The versatility and boundlessness of design make it an extremely dynamic domain, which logically complicates the monitoring of data within the Culture Monitor. For example, the current figures on the labor market - from the Creative Industry Monitor and CBS – not compatible due to the different scopes and data categories. In order to provide a comprehensive picture of the labor market in the design sector, for example, clear figures would be needed, which also extend to the other sectors in which design is active - such as trade, industry and healthcare. It would also be valuable to map the impact of the corona crisis on the design sector, as soon as relevant figures are available.

The conversations held also show that the infrastructure for the design field is inadequate in certain aspects: for example, there are few presentation places or institutions for design, and there is insufficient connection between clients and designers. The goal for future updates is to provide more (numerical) insight into this infrastructure, so that the weak points within the field become visible.

Want to know more about the Design domain?

View more data about the Design domain the dashboard of the Culture Monitor.

More literature about the Design domain can also be found in the knowledge base of the Boekman Foundation.


BNO (2020) 'The BNO and inclusivity'. On:, 18th of June.

CBS (2021)'Artists and workers in other creative professions, 2017/2019'. On:, 7th of June.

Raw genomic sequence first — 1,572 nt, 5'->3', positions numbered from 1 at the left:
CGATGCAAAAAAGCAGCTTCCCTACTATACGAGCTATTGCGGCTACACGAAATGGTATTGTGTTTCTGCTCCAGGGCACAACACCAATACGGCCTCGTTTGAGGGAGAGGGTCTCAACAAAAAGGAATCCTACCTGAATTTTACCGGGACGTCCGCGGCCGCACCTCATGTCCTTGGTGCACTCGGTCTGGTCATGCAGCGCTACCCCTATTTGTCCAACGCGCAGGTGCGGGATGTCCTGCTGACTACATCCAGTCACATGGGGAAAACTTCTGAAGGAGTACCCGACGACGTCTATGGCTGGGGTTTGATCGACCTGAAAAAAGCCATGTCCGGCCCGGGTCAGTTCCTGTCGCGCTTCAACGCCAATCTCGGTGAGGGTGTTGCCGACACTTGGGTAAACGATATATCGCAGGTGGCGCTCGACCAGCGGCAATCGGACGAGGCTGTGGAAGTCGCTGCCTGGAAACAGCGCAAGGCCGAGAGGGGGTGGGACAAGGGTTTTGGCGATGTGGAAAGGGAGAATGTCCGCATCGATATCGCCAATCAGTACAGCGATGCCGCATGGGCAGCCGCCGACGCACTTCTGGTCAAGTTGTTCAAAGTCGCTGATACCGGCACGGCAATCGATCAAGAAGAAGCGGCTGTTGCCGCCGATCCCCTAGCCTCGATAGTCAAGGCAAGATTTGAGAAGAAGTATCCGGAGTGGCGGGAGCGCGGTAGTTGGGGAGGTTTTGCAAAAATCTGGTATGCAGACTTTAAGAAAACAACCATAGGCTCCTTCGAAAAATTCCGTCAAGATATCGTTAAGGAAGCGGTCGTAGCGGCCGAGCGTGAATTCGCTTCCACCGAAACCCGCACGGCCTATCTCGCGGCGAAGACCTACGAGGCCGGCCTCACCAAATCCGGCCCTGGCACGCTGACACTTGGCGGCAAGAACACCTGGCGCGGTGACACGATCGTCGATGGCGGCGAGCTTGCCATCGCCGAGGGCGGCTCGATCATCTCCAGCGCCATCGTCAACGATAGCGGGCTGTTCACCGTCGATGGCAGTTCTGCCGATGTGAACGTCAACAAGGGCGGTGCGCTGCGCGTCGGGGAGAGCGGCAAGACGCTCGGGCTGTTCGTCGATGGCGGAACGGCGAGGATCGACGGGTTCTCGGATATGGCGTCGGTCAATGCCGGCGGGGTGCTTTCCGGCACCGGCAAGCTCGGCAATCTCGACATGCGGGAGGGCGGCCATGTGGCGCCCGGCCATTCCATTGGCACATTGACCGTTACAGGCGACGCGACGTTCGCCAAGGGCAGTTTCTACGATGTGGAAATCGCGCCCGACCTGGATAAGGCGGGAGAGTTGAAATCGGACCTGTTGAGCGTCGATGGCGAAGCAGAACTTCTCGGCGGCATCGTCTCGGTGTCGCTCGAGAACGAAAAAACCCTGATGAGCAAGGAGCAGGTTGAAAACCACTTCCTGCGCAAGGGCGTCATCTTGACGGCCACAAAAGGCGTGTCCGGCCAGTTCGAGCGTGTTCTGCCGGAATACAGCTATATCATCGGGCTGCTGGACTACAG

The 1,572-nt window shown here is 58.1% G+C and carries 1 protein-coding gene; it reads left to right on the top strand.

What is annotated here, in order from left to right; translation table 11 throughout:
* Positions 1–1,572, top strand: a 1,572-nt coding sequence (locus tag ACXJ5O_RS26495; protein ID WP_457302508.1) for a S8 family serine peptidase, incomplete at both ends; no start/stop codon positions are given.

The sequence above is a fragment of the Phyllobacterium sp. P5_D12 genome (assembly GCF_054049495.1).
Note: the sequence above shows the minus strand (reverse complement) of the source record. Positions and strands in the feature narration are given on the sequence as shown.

DDW (2018) 'Trends at #DDW17: The food formula of the future – upcycling, edible plastic and DIY vegetables'. On:, 5th of April.

Dijksterhuis, E. (2020a) 'Free your mind & your ass will follow'. On:, 6 August.

Dijksterhuis, E. (2020b) 'Design apart together'. In: Dutch designers Yearbook, 66-72. Amsterdam: BNO.

Junte, J. (2019a) 'Tech, bees and flowers dominate at the greenest Milan Design Week ever'. On:, 14th of April.

Junte, J. (2019b) 'Sustainability is the big winner at the Dutch Design Awards'. On:, 12th of June.

Junte, J. (2020) 'Nothing about us without us'. In: Dutch designers Yearbook, 32-41. Amsterdam: BNO.

Lange, P. de (2021) 'The Dutch eat the most meat substitutes of all Europeans'. On:, May 10. 

Leden, J. van der (2019) 'A social designer wants to change the world: interview with Tabo Goudswaard'. In: Boekman, jrg. 31, no. 120, p. 14-15.

Meulen, K. van der (2021) '“Creation and design can help solve social issues”: the role of the creative sector in sustainability'. In: Boekman, jrg. 33, no. 127, p. 16-20. 

Council for Culture (2018) Design for the future: a plea for creative reflection on social issues. The Hague: Council for Culture.

Rutten, P. et al. (2019) Creative Industry Monitor 2019: The Netherlands, top 10 cities, creative companies and professions. Hilversum: Media Perspectives Foundation. 

Rutten, P. et al. (2022) Creative Industry Monitor 2021: The Netherlands, Top 10 cities, Consequences of COVID-19. Hilversum: Media Perspectives Foundation. 

Creative Industry Incentive Fund (2021) 'Design regulations'. On:

Tromp, N. (2015) 'Wanted: social designers'. In: Crossover Works #5, 26-31. Amsterdam: Federation of Dutch Creative Industries.


In 2021 we spoke to the following people for the purpose of collecting information for the development of this domain page:

Accountability image

Artwork by Tomas Libertiny in exhibition Design by Nature in Museum de Fundatie / Photography: Lisa Maatjens